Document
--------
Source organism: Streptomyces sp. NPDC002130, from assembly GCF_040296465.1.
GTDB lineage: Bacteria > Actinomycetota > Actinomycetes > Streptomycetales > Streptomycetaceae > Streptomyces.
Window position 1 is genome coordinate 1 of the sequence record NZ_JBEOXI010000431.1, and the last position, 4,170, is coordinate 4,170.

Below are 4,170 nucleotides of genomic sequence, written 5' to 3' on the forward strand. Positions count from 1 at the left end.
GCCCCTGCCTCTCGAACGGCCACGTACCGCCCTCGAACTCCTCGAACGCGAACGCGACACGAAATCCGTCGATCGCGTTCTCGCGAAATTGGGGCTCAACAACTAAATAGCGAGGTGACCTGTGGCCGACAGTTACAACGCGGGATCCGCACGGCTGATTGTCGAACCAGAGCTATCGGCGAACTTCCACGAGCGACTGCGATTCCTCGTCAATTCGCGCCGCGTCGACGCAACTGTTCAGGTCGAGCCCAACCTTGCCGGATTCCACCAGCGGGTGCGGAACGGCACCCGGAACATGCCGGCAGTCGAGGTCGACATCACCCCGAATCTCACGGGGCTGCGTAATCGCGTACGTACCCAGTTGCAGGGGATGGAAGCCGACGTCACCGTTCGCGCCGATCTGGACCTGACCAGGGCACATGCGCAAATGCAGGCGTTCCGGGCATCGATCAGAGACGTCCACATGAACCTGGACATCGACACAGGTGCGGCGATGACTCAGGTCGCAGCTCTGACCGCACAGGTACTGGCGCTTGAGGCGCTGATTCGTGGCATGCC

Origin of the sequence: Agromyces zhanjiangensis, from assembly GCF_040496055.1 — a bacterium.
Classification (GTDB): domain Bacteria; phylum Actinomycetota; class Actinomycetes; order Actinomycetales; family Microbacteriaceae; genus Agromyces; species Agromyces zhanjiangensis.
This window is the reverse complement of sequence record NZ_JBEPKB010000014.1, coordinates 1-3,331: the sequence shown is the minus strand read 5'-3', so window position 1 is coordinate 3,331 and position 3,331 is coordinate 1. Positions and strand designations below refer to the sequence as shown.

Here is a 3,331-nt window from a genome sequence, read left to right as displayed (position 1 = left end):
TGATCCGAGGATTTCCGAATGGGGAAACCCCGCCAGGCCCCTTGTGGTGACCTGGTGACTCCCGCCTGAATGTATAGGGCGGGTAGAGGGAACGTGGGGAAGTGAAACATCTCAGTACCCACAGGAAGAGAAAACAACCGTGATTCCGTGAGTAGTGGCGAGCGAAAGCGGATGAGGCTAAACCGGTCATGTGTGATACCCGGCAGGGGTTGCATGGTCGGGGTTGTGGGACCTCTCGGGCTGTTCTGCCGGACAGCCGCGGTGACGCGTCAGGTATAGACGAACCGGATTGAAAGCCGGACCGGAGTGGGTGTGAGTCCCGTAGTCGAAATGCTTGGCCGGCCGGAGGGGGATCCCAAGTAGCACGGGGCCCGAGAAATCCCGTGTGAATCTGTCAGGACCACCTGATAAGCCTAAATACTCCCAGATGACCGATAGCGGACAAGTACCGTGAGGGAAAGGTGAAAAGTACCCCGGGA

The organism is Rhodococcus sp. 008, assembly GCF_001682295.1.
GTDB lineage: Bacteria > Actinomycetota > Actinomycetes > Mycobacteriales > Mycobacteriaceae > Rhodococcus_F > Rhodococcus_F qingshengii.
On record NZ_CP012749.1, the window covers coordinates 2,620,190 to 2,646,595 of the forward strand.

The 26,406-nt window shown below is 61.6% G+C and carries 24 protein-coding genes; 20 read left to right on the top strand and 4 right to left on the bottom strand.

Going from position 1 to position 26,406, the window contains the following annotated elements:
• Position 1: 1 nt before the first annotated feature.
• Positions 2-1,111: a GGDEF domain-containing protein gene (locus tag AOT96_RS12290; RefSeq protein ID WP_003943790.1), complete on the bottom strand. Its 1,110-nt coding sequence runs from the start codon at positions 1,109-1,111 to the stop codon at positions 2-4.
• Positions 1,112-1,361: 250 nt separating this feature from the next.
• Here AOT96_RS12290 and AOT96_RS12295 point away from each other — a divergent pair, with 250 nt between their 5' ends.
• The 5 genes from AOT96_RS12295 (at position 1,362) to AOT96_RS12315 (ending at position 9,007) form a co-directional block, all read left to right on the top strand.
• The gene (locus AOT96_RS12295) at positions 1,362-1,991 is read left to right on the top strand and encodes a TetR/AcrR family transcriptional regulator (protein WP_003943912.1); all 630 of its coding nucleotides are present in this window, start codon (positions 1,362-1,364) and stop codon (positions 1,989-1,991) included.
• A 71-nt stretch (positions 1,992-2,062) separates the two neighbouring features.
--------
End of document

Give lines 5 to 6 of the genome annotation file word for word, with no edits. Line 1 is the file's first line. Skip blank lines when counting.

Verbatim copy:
GCCCCTGCCTCTCGAACGGCCACGTACCGCCCTCGAACTCCTCGAACGCGAACGCGACACGAAATCCGTCGATCGCGTTCTCGCGAAATTGGGGCTCAACAACTAAATAGCGAGGTGACCTGTGGCCGACAGTTACAACGCGGGATCCGCACGGCTGATTGTCGAACCAGAGCTATCGGCGAACTTCCACGAGCGACTGCGATTCCTCGTCAATTCGCGCCGCGTCGACGCAACTGTTCAGGTCGAGCCCAACCTTGCCGGATTCCACCAGCGGGTGCGGAACGGCACCCGGAACATGCCGGCAGTCGAGGTCGACATCACCCCGAATCTCACGGGGCTGCGTAATCGCGTACGTACCCAGTTGCAGGGGATGGAAGCCGACGTCACCGTTCGCGCCGATCTGGACCTGACCAGGGCACATGCGCAAATGCAGGCGTTCCGGGCATCGATCAGAGACGTCCACATGAACCTGGACATCGACACAGGTGCGGCGATGACTCAGGTCGCAGCTCTGACCGCACAGGTACTGGCGCTTGAGGCGCTGATTCGTGGCATGCC

Origin of the sequence: Agromyces zhanjiangensis, from assembly GCF_040496055.1 — a bacterium.